This blog article started as an indoor garden update on video. But since the Meyer lemon tree in the video got so much attention and raised questions, we have updated it to give more information about growing lemons.
An indoor garden is a place where winter does not exist, and that’s quite something when you live in a cold climate. Indeed, it is a happy place.
In today’s video (see below), we talk about the lemon tree that we grow indoors during the winter and in the Geodesic dome during the summer. It is a Meyer Lemon and the tree is now almost 3 years with us. The tree grows during the winter months in the indoor garden room. During the summer we keep it in the Geodesic Dome greenhouse. It could also stay indoors year-round, and maybe as the tree grows and we get tired of moving it, we will keep it here.
The tree does need at least 50% light, ours is at the east-west corner with windows from both sides. The indoor garden room can get quite warm during a sunny day (20-30C), ut often cool during cold nights (5-10C).
Where to get a lemon tree?
As far as we know, lemons are not true to seed. Growing one from seed is possible, and we have done it. It is a fun project. But we have never gotten any fruit.
Since we were after growing food, we bought our Meyer lemon tree at Golden acres garden in Calgary. We have since added a lime tree from the same place. Both are growing well and producing fruit.
In a cold climate where lemons are not native, we would recommend checking a good local garden center.
Pruning the lemon tree
We are not experts in pruning. I watched some videos on pruning a lemon tree and found out that it is not much different than an apple tree. All the branches that grow inside the tree or straight up have to go. If something grows too low, it is pruned away as well. Our tree has a bush shape, and so far we like it. Maybe down the road, we will prune it into a tree, but so far we have not seen any need for it.
Transplanting a lemon tree
The trees are usually sold in fairly small pots, to keep them small. We transplanted the tree right away. For lemon trees, I hear that deeper pots are better. You can also use a grow bag to encourage healthy root growth. Grow bags can be easily made or bought.
How to know when to transplant?
A healthy tree is lash green and is productive. When you see that the leaves are not as vibrant as they used to be, it can be two things, either the tree needs a new pot or fertilizer. It can of course be both.
Also judging by the size of the tree, if the tree is big and the pot small, it most likely would benefit from a bigger pot. You can also take the tree out of the pot and see if the tree is root-bound (lots of roots visible at the age of the pot and going around), if it is, it needs a new pot. However, if you can, do not wait till the roots are very bound. In case the roots go around, gently loosen them (you can also trim them some) before transplanting, so they can grow healthy again.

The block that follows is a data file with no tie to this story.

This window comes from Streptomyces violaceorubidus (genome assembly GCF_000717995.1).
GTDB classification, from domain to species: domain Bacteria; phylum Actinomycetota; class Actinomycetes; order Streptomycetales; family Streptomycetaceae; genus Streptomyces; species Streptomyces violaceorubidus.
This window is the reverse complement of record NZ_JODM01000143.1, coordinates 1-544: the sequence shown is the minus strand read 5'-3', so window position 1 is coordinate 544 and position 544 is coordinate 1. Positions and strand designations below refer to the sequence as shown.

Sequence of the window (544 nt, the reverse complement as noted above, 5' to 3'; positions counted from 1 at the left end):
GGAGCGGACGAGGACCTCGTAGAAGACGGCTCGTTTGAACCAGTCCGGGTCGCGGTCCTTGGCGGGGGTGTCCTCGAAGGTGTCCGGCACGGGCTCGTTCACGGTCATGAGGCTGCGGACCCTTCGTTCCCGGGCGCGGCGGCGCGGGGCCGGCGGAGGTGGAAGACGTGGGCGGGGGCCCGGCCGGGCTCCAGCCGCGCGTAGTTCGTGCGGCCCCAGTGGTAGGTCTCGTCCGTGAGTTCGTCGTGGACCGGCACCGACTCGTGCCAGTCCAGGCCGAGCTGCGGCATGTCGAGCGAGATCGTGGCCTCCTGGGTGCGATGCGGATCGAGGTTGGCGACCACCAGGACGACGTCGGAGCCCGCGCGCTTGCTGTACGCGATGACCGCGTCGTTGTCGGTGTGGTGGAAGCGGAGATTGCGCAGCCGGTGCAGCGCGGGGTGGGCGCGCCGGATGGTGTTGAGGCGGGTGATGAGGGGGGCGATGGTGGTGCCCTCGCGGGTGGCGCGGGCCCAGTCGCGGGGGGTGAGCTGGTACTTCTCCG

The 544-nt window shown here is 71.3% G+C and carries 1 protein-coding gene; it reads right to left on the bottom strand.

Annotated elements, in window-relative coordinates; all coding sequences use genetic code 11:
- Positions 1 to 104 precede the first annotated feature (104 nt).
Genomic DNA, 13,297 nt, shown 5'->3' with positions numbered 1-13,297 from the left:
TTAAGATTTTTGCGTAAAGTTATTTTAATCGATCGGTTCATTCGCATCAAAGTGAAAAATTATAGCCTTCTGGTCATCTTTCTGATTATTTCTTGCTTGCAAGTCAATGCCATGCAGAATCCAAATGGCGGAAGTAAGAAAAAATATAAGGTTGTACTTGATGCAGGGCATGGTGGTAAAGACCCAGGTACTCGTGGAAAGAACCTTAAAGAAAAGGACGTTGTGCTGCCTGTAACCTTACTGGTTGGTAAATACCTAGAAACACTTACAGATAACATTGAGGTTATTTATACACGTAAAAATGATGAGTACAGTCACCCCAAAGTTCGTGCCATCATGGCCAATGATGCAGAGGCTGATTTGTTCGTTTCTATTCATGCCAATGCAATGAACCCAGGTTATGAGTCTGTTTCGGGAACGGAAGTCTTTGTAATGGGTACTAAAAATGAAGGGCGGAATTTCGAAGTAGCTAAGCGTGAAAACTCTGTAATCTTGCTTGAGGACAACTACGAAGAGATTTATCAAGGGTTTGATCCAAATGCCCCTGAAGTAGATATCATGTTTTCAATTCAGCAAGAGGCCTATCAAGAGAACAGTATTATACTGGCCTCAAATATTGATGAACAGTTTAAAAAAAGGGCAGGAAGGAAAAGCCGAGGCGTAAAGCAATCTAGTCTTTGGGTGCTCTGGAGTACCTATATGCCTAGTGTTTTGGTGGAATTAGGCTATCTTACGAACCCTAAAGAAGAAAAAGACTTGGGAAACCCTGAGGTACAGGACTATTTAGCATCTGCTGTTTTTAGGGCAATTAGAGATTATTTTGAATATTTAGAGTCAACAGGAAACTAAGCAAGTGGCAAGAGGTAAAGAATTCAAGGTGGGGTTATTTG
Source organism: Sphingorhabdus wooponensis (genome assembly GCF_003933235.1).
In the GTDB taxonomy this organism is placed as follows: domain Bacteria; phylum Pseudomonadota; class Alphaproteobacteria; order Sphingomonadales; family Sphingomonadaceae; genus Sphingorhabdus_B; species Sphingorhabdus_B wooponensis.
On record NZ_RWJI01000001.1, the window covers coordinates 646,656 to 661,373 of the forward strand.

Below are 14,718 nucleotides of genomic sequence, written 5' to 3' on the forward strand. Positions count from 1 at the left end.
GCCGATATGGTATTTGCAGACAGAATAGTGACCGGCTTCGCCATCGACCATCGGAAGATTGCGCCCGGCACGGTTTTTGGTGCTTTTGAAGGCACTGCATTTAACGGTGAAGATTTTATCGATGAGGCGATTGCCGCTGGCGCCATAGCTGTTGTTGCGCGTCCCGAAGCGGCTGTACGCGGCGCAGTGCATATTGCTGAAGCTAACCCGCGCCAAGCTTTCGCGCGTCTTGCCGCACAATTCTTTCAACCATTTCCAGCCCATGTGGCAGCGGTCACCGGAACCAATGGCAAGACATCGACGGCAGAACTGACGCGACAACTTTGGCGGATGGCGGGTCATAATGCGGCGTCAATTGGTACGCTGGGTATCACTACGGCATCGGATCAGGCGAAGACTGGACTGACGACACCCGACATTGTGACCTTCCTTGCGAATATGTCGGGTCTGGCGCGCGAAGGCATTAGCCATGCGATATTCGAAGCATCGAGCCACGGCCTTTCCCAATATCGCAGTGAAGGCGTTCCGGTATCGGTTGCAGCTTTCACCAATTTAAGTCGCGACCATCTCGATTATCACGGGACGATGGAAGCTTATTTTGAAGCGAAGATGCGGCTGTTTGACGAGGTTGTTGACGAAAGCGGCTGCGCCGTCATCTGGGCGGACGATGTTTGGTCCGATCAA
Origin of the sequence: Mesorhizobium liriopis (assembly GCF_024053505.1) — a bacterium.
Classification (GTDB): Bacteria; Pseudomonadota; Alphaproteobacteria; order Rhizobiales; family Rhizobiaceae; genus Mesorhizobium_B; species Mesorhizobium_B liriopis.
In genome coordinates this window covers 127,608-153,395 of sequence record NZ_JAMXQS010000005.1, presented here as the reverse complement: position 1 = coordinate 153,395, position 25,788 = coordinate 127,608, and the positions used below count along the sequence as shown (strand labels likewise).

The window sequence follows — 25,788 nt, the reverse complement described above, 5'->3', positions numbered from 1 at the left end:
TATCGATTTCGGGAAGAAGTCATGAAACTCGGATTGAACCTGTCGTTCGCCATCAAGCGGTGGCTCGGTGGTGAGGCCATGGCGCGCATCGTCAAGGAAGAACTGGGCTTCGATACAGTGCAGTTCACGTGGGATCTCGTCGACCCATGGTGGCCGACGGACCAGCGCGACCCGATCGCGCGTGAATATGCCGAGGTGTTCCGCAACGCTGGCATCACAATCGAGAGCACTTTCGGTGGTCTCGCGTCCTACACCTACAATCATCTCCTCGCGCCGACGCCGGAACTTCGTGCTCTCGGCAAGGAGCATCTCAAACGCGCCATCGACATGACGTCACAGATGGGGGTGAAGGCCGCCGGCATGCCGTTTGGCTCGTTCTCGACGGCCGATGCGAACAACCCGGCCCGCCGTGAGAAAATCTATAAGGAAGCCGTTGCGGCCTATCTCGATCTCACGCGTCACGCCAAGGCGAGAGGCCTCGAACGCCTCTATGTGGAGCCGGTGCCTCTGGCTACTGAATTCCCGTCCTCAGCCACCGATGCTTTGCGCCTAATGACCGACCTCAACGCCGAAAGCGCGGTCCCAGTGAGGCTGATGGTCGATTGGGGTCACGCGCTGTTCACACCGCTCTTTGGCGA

Use loose soil that retains moisture well. If using potting soil you might want to add some more vermiculate. Or make your own soil from the All new Square Foot Garden book. Mix together Mel’s Mix: 1/3 compost, 1/3 vermiculite, 1/3 peat moss.
Lemon trees never really go dormant, but do grow less during the winter. Personly we transplant in autumn, before bringing the tree into the indoor garden. The tree does not need transplanting every year, only every 2 -4 years. However, every fall we do remove and renew the top layer of soil, or mulch if used, to make sure not to transfer any unwanted insects into the indoor garden.
Mulching is a great way to keep the tree from drying out. Rice Hull’s mulch is best, coconut or bark work too.
Watering and Fertilizing the Lemon tree
The lemon tree likes to dry out between watering, especially during the winter when growth is slow.
The fertilizing for a lemon tree should be high in nitrogen. The easiest is to get a ready-made fertilizer for potted trees. Follow the instructions of the fertilizer you get that’s what we do too, no experts here.
As you see in some of the pictures, we learned about fertilizing the hard way. The tree got really deficient before I took it seriously. Potted trees definitely need fertilizing.
Pollinating an indoor lemon tree
The flowers are the next best thing on a lemon tree, next to the fruit of course. The blossoms are so beautiful and fragrant.
When you look at the flowers they do not all look the same, there are male and female flowers, and that’s why lemons are self-fertile.
You can get all scientific about the different parts, however, we like to keep things simple. We have had good results by just shacking the flower cluster so the pollen moves around, very much like it would in a windy situation. Or take a brush and gently move from flower to flower to distribute the pollen as a bee would.
Harvesting and using the lemons
Lemons and limes ripen in the winter. Once the fruit of a Meyer lemon is big and deep yellow/orange it is ripe. The fruit can stay on the tree for quite some time, extending the harvesting season.
Over the years I have used the lemons in recipes and preserved them by blending and freezing them. When doing that, make sure not to blend the seeds, it will make the blend bitter.
My favorite way is still just biting into one and enjoying it right from the tree. The outside peel is a bit bitter. The white between the peel and the lemon sections is somewhat sweet. The juice is lemony, but not as intense as other lemons. More refreshing I would say. Yum!
Indoor garden update on video
Now to the original garden update on video.
If you are growing a lemon tree, please share your insights with us. We love to learn together.